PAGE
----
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River health in the Top End

Our rivers are loved by Territorians and visitors for their natural beauty and great fishing; they support cultural values, tourism, agriculture and development in the region. To help protect the health of our rivers, annual river health monitoring is conducted in selected Top End catchments.

For the latest monitoring information, go to our interactive monitoring map for the Daly and Roper Rivers or read about monitoring in Rapid Creek and Central Australia.

“Cause and effect” monitoring

River health monitoring is based on a "cause and effect" model and ideally includes three levels of indicators:

  • pressures
  • stressors and
  • ecological responses.

Pressures are human activities that are the underlying cause of changes in the health of the environment, while stressors are the physical or chemical changes that occur due to these pressures.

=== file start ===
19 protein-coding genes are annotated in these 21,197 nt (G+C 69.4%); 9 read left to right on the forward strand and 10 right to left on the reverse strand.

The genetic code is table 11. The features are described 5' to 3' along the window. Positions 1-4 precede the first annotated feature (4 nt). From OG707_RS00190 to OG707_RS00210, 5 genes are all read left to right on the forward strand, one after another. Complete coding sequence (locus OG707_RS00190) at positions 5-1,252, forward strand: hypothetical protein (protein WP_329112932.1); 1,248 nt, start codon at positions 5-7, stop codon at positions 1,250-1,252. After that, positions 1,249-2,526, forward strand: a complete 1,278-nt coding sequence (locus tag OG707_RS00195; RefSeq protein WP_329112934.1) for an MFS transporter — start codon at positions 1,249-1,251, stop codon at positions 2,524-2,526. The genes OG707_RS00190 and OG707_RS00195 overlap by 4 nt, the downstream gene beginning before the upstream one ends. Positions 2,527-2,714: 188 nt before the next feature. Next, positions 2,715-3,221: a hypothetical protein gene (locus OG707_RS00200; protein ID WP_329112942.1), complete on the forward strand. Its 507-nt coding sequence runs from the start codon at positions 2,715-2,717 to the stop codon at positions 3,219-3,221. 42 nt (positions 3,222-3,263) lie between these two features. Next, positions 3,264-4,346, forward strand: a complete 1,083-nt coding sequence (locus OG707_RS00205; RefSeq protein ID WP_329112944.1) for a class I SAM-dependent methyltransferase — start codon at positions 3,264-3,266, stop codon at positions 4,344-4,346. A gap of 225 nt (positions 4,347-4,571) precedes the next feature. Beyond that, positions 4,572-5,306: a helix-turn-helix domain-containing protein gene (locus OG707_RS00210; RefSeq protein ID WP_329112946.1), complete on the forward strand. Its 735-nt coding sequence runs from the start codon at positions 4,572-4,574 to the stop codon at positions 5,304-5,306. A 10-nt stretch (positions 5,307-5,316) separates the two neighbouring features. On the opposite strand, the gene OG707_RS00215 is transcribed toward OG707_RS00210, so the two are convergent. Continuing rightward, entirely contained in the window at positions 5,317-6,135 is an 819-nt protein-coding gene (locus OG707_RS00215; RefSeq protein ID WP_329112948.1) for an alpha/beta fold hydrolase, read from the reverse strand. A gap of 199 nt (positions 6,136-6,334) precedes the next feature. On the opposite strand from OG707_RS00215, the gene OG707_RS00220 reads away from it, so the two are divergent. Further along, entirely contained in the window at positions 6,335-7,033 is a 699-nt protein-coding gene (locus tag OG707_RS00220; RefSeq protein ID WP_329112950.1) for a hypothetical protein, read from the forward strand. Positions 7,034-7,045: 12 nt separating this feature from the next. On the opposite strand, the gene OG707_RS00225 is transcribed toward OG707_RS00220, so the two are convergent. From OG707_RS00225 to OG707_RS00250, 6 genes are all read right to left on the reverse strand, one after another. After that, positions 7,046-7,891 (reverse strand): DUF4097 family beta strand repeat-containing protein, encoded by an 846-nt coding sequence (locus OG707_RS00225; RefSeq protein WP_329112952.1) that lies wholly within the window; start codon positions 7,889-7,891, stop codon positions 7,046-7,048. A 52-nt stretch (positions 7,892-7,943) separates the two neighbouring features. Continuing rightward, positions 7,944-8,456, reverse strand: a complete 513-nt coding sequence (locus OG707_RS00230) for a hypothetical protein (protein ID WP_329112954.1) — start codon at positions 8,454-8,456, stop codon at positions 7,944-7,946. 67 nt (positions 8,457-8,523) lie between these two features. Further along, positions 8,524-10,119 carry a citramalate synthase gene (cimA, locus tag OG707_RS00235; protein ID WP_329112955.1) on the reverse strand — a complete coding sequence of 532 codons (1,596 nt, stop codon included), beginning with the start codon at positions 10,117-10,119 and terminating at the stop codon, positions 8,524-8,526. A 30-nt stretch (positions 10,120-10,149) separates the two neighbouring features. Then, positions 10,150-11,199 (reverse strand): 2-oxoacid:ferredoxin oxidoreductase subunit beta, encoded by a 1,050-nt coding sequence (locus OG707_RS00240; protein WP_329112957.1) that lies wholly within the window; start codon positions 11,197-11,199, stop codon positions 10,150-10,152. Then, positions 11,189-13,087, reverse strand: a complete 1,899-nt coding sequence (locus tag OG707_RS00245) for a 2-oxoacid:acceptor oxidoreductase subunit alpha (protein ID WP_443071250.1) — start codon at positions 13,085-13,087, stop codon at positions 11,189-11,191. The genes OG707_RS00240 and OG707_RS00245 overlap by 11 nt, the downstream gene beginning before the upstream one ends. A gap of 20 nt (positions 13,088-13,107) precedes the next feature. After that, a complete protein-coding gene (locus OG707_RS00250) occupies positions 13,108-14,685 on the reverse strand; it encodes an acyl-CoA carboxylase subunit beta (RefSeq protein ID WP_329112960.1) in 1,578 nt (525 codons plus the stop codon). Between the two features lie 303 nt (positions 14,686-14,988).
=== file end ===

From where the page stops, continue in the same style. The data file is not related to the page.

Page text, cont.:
The ecological response is the effect these changes have on the plants and animals in the ecosystem.

The ecological response is the effect these changes have on the plants and animals in the ecosystem.

For example, a change in land use from a natural environment to agriculture (pressure) may cause an increase in nutrients in an adjacent creek (stressor) and lead to an increase in algal growth (ecological response).

Several stressors often combine to affect biological indicators. For example, aquatic plant growth is determined by three main environmental factors:

  • flow
  • nutrients and
  • light.

Conditions have to be favourable for all three of these factors to cause an impact on aquatic plant and algal growth.

Conditions have to be favourable for all three of these factors to cause an impact on aquatic plant and algal growth.

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Last updated: 31 January 2020

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